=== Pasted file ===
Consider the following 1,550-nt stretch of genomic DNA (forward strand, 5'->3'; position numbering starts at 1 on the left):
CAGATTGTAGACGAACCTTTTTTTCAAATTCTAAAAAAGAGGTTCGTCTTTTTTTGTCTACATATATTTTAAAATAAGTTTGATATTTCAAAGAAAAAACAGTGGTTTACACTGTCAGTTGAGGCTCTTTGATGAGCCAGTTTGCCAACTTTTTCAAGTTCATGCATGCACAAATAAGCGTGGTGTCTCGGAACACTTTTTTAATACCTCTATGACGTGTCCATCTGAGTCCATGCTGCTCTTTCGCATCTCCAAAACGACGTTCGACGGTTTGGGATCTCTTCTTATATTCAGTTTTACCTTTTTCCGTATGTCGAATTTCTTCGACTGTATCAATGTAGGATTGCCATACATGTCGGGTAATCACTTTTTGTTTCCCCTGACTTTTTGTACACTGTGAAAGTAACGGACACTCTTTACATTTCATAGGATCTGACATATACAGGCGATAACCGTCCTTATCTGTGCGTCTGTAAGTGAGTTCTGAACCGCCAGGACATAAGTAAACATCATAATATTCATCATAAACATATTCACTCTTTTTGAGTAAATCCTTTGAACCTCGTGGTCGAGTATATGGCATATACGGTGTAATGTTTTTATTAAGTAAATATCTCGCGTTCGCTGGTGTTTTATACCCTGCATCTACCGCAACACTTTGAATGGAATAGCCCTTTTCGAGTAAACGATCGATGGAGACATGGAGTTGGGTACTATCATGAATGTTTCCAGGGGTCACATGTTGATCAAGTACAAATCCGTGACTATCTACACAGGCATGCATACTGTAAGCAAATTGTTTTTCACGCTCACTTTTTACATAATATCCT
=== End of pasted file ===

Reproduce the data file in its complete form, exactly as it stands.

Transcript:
Consider the following 1,550-nt stretch of genomic DNA (forward strand, 5'->3'; position numbering starts at 1 on the left):
CAGATTGTAGACGAACCTTTTTTTCAAATTCTAAAAAAGAGGTTCGTCTTTTTTTGTCTACATATATTTTAAAATAAGTTTGATATTTCAAAGAAAAAACAGTGGTTTACACTGTCAGTTGAGGCTCTTTGATGAGCCAGTTTGCCAACTTTTTCAAGTTCATGCATGCACAAATAAGCGTGGTGTCTCGGAACACTTTTTTAATACCTCTATGACGTGTCCATCTGAGTCCATGCTGCTCTTTCGCATCTCCAAAACGACGTTCGACGGTTTGGGATCTCTTCTTATATTCAGTTTTACCTTTTTCCGTATGTCGAATTTCTTCGACTGTATCAATGTAGGATTGCCATACATGTCGGGTAATCACTTTTTGTTTCCCCTGACTTTTTGTACACTGTGAAAGTAACGGACACTCTTTACATTTCATAGGATCTGACATATACAGGCGATAACCGTCCTTATCTGTGCGTCTGTAAGTGAGTTCTGAACCGCCAGGACATAAGTAAACATCATAATATTCATCATAAACATATTCACTCTTTTTGAGTAAATCCTTTGAACCTCGTGGTCGAGTATATGGCATATACGGTGTAATGTTTTTATTAAGTAAATATCTCGCGTTCGCTGGTGTTTTATACCCTGCATCTACCGCAACACTTTGAATGGAATAGCCCTTTTCGAGTAAACGATCGATGGAGACATGGAGTTGGGTACTATCATGAATGTTTCCAGGGGTCACATGTTGATCAAGTACAAATCCGTGACTATCTACACAGGCATGCATACTGTAAGCAAATTGTTTTTCACGCTCACTTTTTACATAATATCCT